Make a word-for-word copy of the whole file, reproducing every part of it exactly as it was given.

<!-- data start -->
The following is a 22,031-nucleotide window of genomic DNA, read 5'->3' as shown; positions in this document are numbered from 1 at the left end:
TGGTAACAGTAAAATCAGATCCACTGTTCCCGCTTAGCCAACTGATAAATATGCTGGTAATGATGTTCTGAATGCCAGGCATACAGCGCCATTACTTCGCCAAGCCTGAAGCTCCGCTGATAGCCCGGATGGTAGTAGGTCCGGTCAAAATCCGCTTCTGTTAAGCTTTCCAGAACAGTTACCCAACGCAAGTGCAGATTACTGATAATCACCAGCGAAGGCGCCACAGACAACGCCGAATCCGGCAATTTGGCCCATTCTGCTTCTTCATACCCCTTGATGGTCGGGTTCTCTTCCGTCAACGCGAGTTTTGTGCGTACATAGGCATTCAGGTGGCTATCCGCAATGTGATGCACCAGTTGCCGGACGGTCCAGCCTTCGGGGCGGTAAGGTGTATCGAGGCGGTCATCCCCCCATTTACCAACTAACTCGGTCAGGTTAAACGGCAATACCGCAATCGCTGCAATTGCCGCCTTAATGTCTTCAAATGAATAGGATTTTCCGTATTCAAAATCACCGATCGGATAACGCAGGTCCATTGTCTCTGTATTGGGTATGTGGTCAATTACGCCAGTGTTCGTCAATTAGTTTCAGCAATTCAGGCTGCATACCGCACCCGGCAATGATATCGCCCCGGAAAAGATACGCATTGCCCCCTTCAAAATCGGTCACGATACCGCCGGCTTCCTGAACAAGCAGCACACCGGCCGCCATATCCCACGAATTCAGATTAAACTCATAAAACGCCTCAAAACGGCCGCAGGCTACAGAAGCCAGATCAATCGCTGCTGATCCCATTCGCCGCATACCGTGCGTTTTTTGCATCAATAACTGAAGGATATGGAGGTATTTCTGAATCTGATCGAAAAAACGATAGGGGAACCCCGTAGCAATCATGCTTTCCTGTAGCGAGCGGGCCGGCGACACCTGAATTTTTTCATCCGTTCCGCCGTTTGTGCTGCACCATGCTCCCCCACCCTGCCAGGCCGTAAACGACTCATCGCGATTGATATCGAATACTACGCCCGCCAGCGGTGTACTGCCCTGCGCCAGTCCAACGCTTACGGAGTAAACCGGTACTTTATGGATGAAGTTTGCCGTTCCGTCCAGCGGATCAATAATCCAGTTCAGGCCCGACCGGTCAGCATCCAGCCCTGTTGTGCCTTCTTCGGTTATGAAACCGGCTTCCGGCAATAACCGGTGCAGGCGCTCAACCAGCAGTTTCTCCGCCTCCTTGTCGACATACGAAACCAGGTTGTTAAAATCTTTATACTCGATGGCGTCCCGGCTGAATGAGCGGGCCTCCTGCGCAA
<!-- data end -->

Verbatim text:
The following is a 22,031-nucleotide window of genomic DNA, read 5'->3' as shown; positions in this document are numbered from 1 at the left end:
TGGTAACAGTAAAATCAGATCCACTGTTCCCGCTTAGCCAACTGATAAATATGCTGGTAATGATGTTCTGAATGCCAGGCATACAGCGCCATTACTTCGCCAAGCCTGAAGCTCCGCTGATAGCCCGGATGGTAGTAGGTCCGGTCAAAATCCGCTTCTGTTAAGCTTTCCAGAACAGTTACCCAACGCAAGTGCAGATTACTGATAATCACCAGCGAAGGCGCCACAGACAACGCCGAATCCGGCAATTTGGCCCATTCTGCTTCTTCATACCCCTTGATGGTCGGGTTCTCTTCCGTCAACGCGAGTTTTGTGCGTACATAGGCATTCAGGTGGCTATCCGCAATGTGATGCACCAGTTGCCGGACGGTCCAGCCTTCGGGGCGGTAAGGTGTATCGAGGCGGTCATCCCCCCATTTACCAACTAACTCGGTCAGGTTAAACGGCAATACCGCAATCGCTGCAATTGCCGCCTTAATGTCTTCAAATGAATAGGATTTTCCGTATTCAAAATCACCGATCGGATAACGCAGGTCCATTGTCTCTGTATTGGGTATGTGGTCAATTACGCCAGTGTTCGTCAATTAGTTTCAGCAATTCAGGCTGCATACCGCACCCGGCAATGATATCGCCCCGGAAAAGATACGCATTGCCCCCTTCAAAATCGGTCACGATACCGCCGGCTTCCTGAACAAGCAGCACACCGGCCGCCATATCCCACGAATTCAGATTAAACTCATAAAACGCCTCAAAACGGCCGCAGGCTACAGAAGCCAGATCAATCGCTGCTGATCCCATTCGCCGCATACCGTGCGTTTTTTGCATCAATAACTGAAGGATATGGAGGTATTTCTGAATCTGATCGAAAAAACGATAGGGGAACCCCGTAGCAATCATGCTTTCCTGTAGCGAGCGGGCCGGCGACACCTGAATTTTTTCATCCGTTCCGCCGTTTGTGCTGCACCATGCTCCCCCACCCTGCCAGGCCGTAAACGACTCATCGCGATTGATATCGAATACTACGCCCGCCAGCGGTGTACTGCCCTGCGCCAGTCCAACGCTTACGGAGTAAACCGGTACTTTATGGATGAAGTTTGCCGTTCCGTCCAGCGGATCAATAATCCAGTTCAGGCCCGACCGGTCAGCATCCAGCCCTGTTGTGCCTTCTTCGGTTATGAAACCGGCTTCCGGCAATAACCGGTGCAGGCGCTCAACCAGCAGTTTCTCCGCCTCCTTGTCGACATACGAAACCAGGTTGTTAAAATCTTTATACTCGATGGCGTCCCGGCTGAATGAGCGGGCCTCCTGCGCAA